Macro prudential reform in the post-crisis era is altering the cost and availability of funding for European corporates, according to Fitch Ratings.
The credit ratings agency’s (CRA) report, entitled
’The Impact of Macro Prudential Reform – European Corporates Adapt to A Changing Funding Landscape’
, says that macro prudential policies and regulations continue to develop in the post-crisis era in an effort by authorities to strengthen the global financial system.
By directing the lending of banks and investors such as insurance companies in various ways, they have a direct impact on credit markets. Capital and liquidity requirements on banks and insurance companies from Basel III and Solvency II, together with credit retention rules, are fundamentally altering the landscape for traditional bank and capital market borrowers. While many outcomes are desirable, others represent unintended consequences.
Banking regulation has been aimed at strengthening banks’ balance sheets, says Fitch. Basel III capital requirements are having a big impact on lending choices. The improvement in European banks’ capital ratios in recent years is partly a result of reducing and shifting exposures away from capital-intensive sectors, primarily corporate lending.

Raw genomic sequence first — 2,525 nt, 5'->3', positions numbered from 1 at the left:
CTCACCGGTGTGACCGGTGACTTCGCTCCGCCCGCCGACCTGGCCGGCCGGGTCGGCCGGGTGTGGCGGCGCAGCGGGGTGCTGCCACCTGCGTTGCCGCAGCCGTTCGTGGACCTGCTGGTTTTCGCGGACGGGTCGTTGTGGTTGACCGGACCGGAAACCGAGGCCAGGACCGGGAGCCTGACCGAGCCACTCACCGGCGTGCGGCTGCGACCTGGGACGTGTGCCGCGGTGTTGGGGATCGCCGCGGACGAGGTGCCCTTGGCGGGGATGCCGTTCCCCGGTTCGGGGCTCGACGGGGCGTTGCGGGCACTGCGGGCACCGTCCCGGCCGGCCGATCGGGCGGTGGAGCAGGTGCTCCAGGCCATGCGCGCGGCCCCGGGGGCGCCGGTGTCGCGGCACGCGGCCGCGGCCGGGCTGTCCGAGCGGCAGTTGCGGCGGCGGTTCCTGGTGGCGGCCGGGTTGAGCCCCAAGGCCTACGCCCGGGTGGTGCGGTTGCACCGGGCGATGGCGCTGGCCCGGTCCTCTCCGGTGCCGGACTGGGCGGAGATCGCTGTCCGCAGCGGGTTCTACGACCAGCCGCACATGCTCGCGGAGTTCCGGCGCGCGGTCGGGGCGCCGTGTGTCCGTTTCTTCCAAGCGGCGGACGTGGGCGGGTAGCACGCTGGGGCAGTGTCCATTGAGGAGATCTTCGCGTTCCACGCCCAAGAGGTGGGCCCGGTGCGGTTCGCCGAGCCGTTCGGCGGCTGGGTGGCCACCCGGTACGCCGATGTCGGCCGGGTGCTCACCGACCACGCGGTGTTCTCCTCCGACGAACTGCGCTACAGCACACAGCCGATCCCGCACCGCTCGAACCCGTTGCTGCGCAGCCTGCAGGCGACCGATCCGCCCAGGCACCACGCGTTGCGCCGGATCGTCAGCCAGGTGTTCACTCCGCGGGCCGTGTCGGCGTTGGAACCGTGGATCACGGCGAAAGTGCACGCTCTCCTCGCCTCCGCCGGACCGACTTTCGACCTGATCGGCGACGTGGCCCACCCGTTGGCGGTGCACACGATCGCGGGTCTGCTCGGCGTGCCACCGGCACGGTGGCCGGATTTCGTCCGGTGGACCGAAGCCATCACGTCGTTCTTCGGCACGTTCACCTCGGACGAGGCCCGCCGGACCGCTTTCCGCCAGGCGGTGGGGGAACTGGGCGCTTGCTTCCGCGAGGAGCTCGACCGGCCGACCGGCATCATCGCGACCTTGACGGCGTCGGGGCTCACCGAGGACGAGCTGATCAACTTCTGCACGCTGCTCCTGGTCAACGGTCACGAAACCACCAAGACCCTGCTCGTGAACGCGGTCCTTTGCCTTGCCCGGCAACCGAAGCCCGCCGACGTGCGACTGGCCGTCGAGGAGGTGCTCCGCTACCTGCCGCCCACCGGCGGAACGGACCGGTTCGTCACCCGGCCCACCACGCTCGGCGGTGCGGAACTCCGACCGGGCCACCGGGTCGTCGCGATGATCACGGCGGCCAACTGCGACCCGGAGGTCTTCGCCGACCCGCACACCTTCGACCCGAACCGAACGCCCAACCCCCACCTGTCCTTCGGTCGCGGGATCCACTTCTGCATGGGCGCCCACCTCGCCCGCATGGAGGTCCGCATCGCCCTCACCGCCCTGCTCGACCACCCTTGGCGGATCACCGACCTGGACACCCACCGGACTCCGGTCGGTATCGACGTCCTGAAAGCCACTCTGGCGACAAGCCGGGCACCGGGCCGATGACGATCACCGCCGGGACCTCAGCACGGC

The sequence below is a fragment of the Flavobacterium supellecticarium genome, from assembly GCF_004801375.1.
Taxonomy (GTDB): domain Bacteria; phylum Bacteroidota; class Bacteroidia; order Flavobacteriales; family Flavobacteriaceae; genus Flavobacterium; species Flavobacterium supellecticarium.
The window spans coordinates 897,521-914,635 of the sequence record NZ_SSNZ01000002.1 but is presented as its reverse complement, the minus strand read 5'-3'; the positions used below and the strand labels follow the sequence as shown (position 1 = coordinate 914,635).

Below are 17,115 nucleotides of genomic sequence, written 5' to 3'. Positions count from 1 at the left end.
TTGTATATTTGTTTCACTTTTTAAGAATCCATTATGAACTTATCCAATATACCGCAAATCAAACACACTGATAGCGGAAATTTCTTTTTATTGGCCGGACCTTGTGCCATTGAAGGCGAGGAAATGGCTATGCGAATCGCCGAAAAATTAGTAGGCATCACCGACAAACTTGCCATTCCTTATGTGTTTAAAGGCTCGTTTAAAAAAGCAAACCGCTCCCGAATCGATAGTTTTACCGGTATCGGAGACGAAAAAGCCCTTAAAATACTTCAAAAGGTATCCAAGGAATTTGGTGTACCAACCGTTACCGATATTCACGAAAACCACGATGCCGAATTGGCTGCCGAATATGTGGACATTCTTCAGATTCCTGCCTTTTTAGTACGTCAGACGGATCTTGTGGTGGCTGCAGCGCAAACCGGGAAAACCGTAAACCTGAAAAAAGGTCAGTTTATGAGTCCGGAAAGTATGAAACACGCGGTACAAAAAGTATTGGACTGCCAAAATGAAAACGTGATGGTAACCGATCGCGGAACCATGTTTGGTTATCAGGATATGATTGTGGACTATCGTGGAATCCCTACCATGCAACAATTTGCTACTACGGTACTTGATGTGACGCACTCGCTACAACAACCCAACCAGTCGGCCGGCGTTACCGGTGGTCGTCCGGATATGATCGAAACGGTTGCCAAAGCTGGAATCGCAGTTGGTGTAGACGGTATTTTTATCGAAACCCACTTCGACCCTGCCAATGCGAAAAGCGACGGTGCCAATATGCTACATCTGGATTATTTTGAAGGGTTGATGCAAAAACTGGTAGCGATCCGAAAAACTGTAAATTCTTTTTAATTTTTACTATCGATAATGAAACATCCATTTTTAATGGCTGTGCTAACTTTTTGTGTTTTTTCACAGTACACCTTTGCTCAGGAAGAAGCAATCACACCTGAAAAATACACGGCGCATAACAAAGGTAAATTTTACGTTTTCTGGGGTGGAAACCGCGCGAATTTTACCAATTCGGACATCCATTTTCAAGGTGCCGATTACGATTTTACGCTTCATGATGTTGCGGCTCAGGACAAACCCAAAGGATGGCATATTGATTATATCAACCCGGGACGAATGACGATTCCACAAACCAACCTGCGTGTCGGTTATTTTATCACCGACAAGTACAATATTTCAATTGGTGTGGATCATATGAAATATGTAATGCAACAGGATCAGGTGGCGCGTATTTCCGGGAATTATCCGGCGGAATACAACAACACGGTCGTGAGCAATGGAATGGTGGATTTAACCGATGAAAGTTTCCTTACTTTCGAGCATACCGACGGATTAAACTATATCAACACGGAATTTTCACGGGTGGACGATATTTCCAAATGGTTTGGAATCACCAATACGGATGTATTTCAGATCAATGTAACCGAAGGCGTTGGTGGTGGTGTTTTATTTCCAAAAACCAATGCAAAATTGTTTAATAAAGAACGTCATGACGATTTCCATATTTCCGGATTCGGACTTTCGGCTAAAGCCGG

Insurance companies, together with other institutional investors, already play an important role in funding large corporates by investing in bonds. With banks constrained in lending, insurers are increasingly involved in extending loans directly to companies. However, macro prudential regulations such as Solvency II also influence capital allocation in this sector.
Large investment grade corporates as well as leveraged buy-outs (LBOs) have embraced bond funding. The European high yield (HY) bond market has boomed since 2009 and in the first half of 2014, issuance volumes beat the US market for the first time.
Leveraged loans, in contrast, have lagged this trend considerably. The incentives for HY bond issuance is supported by macro prudential regulation as European banks require capital support from subordinated instruments and face comparatively high capital charges for speculative-grade corporate exposures.
For small and medium-sized enterprises (SMEs), securitisation of corporate loan portfolios provides the main route of access to institutional investors. However, the securitisation market has been particularly hard hit following the crisis. Net issuance of collateralised loan obligations has remained negative as Basel III capital treatment of the asset class has led to banks selling legacy exposures and limiting new issuance.
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